A new project collects letters made by buildings, trees and water to form a complete typeface. Datasets from the Aerial Bold Kickstarter

Aerial Bold aims to develop an alphabet out of aerial maps.

My colleague Tanya Basu alerted me to a new Kickstarter campaign combining two of my favorite things: maps and letters. As far grand typeface ideas go, this one is up there.

Aerial Bold aims find every letter of the English alphabet in shapes made by buildings, roads, and natural and artificial bodies of water. But in order to do this, the project's leaders have to "read" the earth's surface first.

The idea springs from a previous project in which Joey Lee and Benedikt Groß—Aerial Bold's two lead designers—mapped all the swimming pools in L.A.

"We wanted to give something back that we're all familiar with," Lee says."What better than the iconic alphabet?"

Why are these guys asking for 10 grand? For one thing, developing a typeface is apparently quite expensive. And though Google Maps, Google Images, and OpenStreetMaps have mapped a lot of the earth's surface, there are layers of information that need to be uncovered for this project to work—and that requires time and expertise.

"Unless there are additional datasets that annotate the imagery, there's no way of knowing that the square feature is a building or a car," Lee explains. "Imagery is imagery, but it takes our culture and language to embed meaning into those images."

So the "two-man army" is trying to raise funds to get all the cool, computer-y stuff and people to run algorithms that search satellite images for alphabet-shaped topography. Because we're way beyond Helvetica now.

An aerial image with a building in the shape of letter "A." (Aerial Bold Kickstarter)
Simplification process to break down the different topographical features so a computer can recognize it. (Aerial Bold Kickstarter)
A computer separates the buildings (in red) and natural topography (in black). (Aerial Bold Kickstarter)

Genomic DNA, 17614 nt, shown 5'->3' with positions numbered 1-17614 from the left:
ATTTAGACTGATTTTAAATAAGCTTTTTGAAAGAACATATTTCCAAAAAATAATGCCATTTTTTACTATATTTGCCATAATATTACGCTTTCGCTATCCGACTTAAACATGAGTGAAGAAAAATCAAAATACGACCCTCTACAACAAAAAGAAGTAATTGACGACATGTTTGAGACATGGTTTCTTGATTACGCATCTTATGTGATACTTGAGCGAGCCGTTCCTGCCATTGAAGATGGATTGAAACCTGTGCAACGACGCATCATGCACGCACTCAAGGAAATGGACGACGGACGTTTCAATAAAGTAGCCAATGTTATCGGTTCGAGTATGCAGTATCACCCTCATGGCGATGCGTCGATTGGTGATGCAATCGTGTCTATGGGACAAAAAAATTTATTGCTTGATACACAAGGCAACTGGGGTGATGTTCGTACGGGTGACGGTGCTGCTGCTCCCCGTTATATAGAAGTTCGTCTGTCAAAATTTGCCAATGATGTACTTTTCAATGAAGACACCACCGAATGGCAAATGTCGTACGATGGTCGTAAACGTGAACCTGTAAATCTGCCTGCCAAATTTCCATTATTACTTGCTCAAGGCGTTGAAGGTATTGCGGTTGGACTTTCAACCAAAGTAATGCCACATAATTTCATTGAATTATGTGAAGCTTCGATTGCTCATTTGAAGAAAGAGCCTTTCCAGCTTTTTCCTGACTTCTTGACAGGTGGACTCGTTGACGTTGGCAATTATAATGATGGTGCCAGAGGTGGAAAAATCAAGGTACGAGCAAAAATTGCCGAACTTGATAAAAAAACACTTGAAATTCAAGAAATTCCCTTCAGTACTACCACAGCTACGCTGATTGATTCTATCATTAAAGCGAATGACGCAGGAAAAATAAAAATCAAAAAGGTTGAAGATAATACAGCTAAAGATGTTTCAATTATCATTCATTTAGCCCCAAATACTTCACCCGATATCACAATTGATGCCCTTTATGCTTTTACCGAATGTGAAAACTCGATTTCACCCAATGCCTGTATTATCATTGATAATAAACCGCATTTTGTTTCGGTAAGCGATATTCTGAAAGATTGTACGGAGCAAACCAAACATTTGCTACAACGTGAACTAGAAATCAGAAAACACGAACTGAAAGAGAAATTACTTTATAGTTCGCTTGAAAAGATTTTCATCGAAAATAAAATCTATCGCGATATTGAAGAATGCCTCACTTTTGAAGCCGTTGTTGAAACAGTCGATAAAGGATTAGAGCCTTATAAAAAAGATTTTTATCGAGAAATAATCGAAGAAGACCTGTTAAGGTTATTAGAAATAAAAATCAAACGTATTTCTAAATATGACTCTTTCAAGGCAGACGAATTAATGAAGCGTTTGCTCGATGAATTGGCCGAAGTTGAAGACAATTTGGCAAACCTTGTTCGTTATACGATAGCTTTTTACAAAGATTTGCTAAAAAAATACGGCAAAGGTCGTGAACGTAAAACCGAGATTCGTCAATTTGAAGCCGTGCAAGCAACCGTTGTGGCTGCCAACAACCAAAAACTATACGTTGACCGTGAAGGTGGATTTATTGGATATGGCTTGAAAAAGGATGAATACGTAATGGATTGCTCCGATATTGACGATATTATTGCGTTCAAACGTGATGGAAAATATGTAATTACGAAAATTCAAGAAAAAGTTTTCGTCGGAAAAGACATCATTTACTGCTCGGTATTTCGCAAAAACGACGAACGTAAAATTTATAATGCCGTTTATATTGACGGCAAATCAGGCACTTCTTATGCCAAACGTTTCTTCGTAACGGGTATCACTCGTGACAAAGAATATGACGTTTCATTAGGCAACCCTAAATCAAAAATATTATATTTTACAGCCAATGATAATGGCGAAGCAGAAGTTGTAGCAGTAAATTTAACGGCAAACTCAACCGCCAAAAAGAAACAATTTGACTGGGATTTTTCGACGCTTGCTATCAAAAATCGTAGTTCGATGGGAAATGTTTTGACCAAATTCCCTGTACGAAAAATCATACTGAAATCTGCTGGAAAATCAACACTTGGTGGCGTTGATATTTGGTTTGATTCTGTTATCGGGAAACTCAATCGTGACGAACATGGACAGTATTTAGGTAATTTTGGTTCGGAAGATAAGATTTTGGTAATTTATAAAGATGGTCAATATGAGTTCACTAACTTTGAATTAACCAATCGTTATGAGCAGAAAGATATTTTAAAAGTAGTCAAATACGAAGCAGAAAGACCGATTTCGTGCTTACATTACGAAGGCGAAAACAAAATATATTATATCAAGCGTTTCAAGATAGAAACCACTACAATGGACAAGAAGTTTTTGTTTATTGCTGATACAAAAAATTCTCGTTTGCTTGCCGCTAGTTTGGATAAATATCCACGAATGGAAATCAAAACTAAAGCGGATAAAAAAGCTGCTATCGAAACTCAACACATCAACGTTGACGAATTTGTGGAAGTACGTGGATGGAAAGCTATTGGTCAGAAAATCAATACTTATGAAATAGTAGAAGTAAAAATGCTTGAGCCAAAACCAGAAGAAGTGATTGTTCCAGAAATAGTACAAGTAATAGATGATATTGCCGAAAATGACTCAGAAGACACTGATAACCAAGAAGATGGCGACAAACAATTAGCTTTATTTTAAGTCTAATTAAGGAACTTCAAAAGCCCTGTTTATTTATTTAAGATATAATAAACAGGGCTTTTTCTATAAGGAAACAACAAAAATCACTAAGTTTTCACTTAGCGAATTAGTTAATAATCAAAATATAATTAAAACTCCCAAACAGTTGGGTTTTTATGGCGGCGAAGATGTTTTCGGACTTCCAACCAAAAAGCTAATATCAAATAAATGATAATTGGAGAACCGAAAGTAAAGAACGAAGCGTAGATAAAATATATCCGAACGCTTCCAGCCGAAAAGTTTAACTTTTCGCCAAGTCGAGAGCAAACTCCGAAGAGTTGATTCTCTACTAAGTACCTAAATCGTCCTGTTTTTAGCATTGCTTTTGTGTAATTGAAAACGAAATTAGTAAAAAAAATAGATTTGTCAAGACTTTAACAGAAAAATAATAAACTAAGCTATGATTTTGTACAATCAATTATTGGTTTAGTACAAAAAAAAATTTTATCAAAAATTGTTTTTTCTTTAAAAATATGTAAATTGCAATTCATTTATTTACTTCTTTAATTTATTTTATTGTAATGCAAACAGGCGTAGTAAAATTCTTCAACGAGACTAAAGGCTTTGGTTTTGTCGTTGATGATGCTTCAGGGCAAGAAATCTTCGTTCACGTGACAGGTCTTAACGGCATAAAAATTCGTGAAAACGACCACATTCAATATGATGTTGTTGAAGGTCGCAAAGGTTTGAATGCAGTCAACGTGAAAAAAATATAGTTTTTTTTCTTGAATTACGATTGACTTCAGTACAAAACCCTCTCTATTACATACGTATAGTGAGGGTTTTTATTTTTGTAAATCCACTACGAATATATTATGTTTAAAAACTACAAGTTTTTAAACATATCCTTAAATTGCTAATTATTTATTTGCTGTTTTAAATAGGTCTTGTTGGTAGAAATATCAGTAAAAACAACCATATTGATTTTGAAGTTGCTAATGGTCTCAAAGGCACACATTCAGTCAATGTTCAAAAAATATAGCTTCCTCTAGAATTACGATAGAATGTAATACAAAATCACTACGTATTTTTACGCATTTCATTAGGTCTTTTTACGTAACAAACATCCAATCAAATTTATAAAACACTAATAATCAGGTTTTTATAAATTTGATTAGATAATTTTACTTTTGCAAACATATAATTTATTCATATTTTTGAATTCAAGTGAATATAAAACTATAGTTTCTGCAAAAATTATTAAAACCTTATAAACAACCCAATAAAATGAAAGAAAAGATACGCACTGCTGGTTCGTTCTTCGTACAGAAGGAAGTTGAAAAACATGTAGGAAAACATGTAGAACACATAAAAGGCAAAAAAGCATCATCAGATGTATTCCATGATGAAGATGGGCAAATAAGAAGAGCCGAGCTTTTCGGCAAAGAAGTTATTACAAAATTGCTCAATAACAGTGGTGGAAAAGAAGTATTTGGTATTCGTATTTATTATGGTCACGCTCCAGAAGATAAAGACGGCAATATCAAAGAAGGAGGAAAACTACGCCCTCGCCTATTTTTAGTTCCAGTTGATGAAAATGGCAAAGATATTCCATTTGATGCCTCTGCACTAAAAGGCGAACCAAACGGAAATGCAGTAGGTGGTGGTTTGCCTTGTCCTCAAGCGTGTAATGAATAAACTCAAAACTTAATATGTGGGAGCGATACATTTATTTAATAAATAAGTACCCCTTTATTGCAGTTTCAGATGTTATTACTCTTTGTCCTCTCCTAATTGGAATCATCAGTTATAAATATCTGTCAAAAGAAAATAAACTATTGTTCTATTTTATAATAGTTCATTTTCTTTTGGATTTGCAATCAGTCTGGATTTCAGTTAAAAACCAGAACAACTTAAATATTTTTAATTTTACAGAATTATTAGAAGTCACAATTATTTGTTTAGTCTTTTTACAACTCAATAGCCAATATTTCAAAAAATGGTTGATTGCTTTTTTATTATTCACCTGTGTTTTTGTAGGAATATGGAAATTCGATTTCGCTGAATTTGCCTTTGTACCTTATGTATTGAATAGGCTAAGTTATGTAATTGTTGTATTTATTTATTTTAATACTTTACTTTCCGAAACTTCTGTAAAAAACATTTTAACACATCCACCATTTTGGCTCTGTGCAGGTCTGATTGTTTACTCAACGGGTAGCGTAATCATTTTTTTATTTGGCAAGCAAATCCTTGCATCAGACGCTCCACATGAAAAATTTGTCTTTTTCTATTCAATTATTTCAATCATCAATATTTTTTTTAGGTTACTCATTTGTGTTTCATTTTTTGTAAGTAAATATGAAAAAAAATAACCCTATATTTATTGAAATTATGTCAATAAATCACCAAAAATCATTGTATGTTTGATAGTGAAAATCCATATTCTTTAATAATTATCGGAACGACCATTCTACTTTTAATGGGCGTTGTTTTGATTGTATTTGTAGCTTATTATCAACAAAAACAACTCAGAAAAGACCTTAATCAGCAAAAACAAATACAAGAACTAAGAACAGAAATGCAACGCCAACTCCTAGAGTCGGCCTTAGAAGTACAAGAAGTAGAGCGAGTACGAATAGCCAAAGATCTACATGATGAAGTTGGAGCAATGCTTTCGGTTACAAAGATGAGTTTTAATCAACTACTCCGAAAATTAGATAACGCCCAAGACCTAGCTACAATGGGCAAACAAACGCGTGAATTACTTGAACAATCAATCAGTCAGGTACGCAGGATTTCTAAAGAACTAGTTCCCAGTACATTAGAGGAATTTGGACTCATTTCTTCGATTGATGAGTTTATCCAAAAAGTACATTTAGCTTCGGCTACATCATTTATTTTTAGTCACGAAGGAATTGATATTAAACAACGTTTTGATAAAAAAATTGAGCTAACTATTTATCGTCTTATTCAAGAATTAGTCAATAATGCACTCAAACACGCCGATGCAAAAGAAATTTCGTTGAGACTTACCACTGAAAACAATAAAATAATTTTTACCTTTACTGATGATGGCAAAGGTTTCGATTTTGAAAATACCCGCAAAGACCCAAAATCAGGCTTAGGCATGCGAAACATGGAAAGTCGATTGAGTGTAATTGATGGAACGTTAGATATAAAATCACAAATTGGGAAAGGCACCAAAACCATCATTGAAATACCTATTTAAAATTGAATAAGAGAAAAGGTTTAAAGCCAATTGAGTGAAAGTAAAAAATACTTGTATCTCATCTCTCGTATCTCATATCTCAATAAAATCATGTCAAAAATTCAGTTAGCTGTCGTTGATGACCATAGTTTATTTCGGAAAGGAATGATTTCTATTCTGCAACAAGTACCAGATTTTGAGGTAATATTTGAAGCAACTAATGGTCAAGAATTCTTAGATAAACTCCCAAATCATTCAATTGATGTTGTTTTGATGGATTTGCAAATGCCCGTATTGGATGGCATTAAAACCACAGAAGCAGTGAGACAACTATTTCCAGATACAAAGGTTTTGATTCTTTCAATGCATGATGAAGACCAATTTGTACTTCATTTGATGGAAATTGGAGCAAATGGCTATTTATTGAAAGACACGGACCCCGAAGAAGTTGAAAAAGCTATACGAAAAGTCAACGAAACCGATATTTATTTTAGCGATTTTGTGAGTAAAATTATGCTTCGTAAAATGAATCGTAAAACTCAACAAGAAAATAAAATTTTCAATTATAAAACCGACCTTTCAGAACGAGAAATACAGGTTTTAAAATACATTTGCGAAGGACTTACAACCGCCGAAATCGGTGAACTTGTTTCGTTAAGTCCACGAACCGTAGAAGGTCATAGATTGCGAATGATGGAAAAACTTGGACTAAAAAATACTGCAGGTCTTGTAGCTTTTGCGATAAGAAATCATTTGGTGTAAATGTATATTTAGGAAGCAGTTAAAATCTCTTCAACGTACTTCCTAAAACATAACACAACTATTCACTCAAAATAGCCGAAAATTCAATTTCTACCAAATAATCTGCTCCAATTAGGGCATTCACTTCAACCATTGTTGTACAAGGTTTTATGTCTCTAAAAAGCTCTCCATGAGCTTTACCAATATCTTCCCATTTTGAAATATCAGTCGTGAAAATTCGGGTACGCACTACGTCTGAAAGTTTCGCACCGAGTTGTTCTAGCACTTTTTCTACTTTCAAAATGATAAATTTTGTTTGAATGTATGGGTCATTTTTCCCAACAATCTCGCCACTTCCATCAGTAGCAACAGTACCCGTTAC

Overlaying datasets then help find the alphabets. (Aerial Bold Kickstarter)

About the Author

Most Popular

  1. Life

    Who’s Really Buying Property in San Francisco?

    A lot of software developers, according to an unprecedented new analysis.

  2. a rendering of the moon village with a view of Earth

    Designing the First Full-Time Human Habitat on the Moon

    SOM, in partnership with the ESA and MIT, wants to accommodate research and maybe even tourism on the moon.

  3. Transportation

    Will Ottawa Ever Get Its Light Rail?

    Sinkholes, winter-weary trains, and political upheaval have held the Confederation Line light-rail transit back from a seriously overdue opening.

  4. Maria Romano stands behind one of her three children, Jennifer, 10, as she gets something to eat in their Harlem apartment in New York Thursday, June 3, 2005

    Why HUD Wants to Restrict Assistance for Immigrants

    A proposal by Ben Carson’s agency would eject immigrant families from public housing to make way for the "most vulnerable." Housing advocates aren't buying it.

  5. Transportation

    Electric Scooters Aren’t a Transportation Revolution Yet

    New data show a staggering rise in shared dockless e-scooter use nationwide. But commuting habits have seen little change since the dawn of micromobility.